MSI Aegis RS 14th Gen Desktop Review: Well-Balanced PC Gaming

Aegis RS 14th Gen: MSI’s Gaming Desktop Impresses With Performance, Value And Build Quality

MSI Aegis RS 14th: Price As Tested $2,100

MSI Aegis RS 14th Gen desktops gaming PCs are priced competitively and are built on MSI’s enthusiast-class components that are designed to work together seamlessly.

hot flat

  • Priced Fairly
  • Uses MSI’s Standard Components
  • Solid Performance, Well-Balanced Build
  • Balanced Fans Speed / Noise Profile
  • Excellent Overall Cooling

not flat

  • 240mm AIO Cooler Is The Only Option
  • Our Config’s Included SSD Could Be Faster
  • XMP Wasn’t Enabled Out Of The Box
  • MSI Center Nags To Install Norton
HotHardware.com Recommended Award


Although Intel’s 14th Gen CPUs technically aren’t new silicon, as they’re a straight-forward refresh of 2022’s 13th Gen desktop chips, new models of several gaming PCs have followed in their wake, such as MSI’s Aegis RS. These prebuilt gaming desktops succeed the 13th Gen-powered Aegis RS series, and now come with Intel Core i7-14700KF and Core i9-14900KF CPU options. Although there’s not a ton new with the latest Aegis RS, MSI has taken the opportunity to readjust its pricing and value proposition, which looks to have resulted in a better deal for potential buyers.

MSI offers nine models of the Aegis RS 14th Gen, and beyond the choice between the 14700KF and the 14900KF, these different configurations offer the choice between NVIDIA’s GeForce RTX 4070, 4070 Ti, and 4080, as well as varying amounts of RAM and storage capacity, and even a choice in the MSI motherboard. The specific model we’re reviewing today is the Aegis RS 14NUE7-628US, an upper midrange to high-end variant that comes with the  Core i7-14700KF and the GeForce RTX 4070 under its hood, for solid midrange gaming prowess.

MSI Aegis RS 14th Gen Features & Specifications


While this particular Aegis RS 14th Gen model isn’t super high-end, it’s not under-powered either. In our testing, Intel’s Core i7-14700K(F) was pretty fast for whatever we threw at it, and nipped on the heels of the Core i9-14900K in games. Unfortunately, the only other CPU option is the Core i9-14900KF, which means you won’t be able to get the current generation Aegis for a lower price if you were willing to compromise on performance. MSI uses its 240mm MAG CORELIQUID M240 AIO liquid CPU cooler for all configurations.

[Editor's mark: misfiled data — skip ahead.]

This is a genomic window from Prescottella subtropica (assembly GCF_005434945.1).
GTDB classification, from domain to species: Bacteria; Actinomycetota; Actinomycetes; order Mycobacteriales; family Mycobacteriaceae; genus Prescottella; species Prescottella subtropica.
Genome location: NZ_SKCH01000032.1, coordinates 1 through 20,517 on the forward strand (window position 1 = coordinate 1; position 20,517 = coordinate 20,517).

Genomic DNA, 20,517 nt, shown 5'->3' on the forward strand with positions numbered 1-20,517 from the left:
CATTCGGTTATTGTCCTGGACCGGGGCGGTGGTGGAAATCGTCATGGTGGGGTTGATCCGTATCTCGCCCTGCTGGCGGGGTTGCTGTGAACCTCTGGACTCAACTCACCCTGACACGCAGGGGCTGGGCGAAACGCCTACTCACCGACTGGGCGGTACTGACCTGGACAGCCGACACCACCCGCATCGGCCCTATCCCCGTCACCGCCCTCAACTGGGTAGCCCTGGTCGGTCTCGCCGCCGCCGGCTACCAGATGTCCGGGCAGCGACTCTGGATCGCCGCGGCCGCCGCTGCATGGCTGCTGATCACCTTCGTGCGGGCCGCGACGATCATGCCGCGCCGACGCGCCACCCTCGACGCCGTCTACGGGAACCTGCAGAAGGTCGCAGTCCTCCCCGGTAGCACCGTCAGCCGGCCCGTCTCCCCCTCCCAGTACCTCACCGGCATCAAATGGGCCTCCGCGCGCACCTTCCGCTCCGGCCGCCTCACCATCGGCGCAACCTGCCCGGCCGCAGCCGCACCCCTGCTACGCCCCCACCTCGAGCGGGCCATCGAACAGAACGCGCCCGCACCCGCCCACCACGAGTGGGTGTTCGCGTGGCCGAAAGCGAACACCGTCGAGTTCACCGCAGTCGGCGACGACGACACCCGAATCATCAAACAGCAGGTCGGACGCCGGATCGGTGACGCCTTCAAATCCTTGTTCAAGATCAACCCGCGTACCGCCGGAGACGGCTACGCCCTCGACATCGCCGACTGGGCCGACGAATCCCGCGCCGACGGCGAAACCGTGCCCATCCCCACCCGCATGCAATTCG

Across the various configurations, you can get from 16GB to 64GB of DDR5 RAM with all setups, using two sticks for dual-channel memory. Our model has 32GB of Kingston FURY Beast DDR5-5600 CL36, which isn’t particularly high-end, though it should get the job done with tight CL36 timings do help to offset its relatively low top end frequency of 5,600MHz. 

When it comes to storage, the Aegis RS 14th Gen offers MSI’s very own Spatium M450 in either its 1TB or 2TB size, depending on the specific model. Unfortunately, there’s no option to get one of MSI’s PCIe 5.0 SSDs, like the Spatium M570, or even a different PCIe 4.0 drive. It’s clear this is a balanced build of sorts, leaning toward lower cost and value.

MSI Aegis RS 14 inside

There are three options for graphics cards: the GeForce RTX 4070, GeForce RTX 4070 Ti, and GeForce RTX 4080. Notably, NVIDIA’s RTX 40 Super series has launched since we received our review unit and the 4070 Ti and 4080 have been replaced by their Super counterparts, but the RTX 4070 inside our Aegis unit is now just a rung lower on the Nvidia product ladder. The specific model MSI has dropped in here is its Ventus 3X OC RTX 4070, a triple-fan and dual-slot card.

MSI offers two motherboard options for the Aegis: its PRO Z790-A WIFI and its PRO Z790-A WIFI MAX. These motherboards are pretty similar or even the same in some aspects, like in the 16+1+1 stage VRM, but the MAX notably is in white while the regular model is in black. This means you’ll get overclocking support as well as plenty of USB ports and even WiFi 7, if you get the MAX model.

MSI Aegis RS 14 graphics card GPU
The MSI VENTUS 3X OC RTX 4070 graphics card.